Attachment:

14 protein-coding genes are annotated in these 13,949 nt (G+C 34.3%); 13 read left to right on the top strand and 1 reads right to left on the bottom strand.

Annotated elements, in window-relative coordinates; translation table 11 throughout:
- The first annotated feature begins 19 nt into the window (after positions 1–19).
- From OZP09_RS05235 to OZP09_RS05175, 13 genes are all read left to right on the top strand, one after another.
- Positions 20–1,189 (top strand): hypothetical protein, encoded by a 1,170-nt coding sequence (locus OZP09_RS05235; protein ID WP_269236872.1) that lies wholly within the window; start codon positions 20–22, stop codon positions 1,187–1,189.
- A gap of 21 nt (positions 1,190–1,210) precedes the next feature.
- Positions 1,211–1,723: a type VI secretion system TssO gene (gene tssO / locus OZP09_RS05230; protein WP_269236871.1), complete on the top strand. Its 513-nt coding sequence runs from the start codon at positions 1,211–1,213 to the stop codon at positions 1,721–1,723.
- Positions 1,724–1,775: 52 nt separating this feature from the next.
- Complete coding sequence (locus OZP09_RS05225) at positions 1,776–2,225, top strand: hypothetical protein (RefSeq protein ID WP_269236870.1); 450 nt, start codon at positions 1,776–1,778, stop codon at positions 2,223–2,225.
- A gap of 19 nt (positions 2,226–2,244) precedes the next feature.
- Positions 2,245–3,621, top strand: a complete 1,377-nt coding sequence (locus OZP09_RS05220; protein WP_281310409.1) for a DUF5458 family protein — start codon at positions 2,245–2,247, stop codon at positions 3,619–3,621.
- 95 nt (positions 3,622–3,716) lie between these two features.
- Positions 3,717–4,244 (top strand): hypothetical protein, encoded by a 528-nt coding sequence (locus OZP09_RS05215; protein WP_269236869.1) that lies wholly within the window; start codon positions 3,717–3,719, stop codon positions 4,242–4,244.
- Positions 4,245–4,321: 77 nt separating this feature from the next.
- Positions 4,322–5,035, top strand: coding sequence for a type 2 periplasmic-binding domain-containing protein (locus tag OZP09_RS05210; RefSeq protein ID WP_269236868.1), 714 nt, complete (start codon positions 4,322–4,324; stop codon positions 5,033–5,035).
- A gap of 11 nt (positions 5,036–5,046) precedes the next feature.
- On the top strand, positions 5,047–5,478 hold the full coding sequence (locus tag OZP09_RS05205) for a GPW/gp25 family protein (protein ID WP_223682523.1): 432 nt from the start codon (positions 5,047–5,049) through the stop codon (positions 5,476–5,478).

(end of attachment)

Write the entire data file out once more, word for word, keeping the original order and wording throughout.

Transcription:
14 protein-coding genes are annotated in these 13,949 nt (G+C 34.3%); 13 read left to right on the top strand and 1 reads right to left on the bottom strand.

Annotated elements, in window-relative coordinates; translation table 11 throughout:
- The first annotated feature begins 19 nt into the window (after positions 1–19).
- From OZP09_RS05235 to OZP09_RS05175, 13 genes are all read left to right on the top strand, one after another.
- Positions 20–1,189 (top strand): hypothetical protein, encoded by a 1,170-nt coding sequence (locus OZP09_RS05235; protein ID WP_269236872.1) that lies wholly within the window; start codon positions 20–22, stop codon positions 1,187–1,189.
- A gap of 21 nt (positions 1,190–1,210) precedes the next feature.
- Positions 1,211–1,723: a type VI secretion system TssO gene (gene tssO / locus OZP09_RS05230; protein WP_269236871.1), complete on the top strand. Its 513-nt coding sequence runs from the start codon at positions 1,211–1,213 to the stop codon at positions 1,721–1,723.
- Positions 1,724–1,775: 52 nt separating this feature from the next.
- Complete coding sequence (locus OZP09_RS05225) at positions 1,776–2,225, top strand: hypothetical protein (RefSeq protein ID WP_269236870.1); 450 nt, start codon at positions 1,776–1,778, stop codon at positions 2,223–2,225.
- A gap of 19 nt (positions 2,226–2,244) precedes the next feature.
- Positions 2,245–3,621, top strand: a complete 1,377-nt coding sequence (locus OZP09_RS05220; protein WP_281310409.1) for a DUF5458 family protein — start codon at positions 2,245–2,247, stop codon at positions 3,619–3,621.
- 95 nt (positions 3,622–3,716) lie between these two features.
- Positions 3,717–4,244 (top strand): hypothetical protein, encoded by a 528-nt coding sequence (locus OZP09_RS05215; protein WP_269236869.1) that lies wholly within the window; start codon positions 3,717–3,719, stop codon positions 4,242–4,244.
- Positions 4,245–4,321: 77 nt separating this feature from the next.
- Positions 4,322–5,035, top strand: coding sequence for a type 2 periplasmic-binding domain-containing protein (locus tag OZP09_RS05210; RefSeq protein ID WP_269236868.1), 714 nt, complete (start codon positions 4,322–4,324; stop codon positions 5,033–5,035).
- A gap of 11 nt (positions 5,036–5,046) precedes the next feature.
- On the top strand, positions 5,047–5,478 hold the full coding sequence (locus tag OZP09_RS05205) for a GPW/gp25 family protein (protein ID WP_223682523.1): 432 nt from the start codon (positions 5,047–5,049) through the stop codon (positions 5,476–5,478).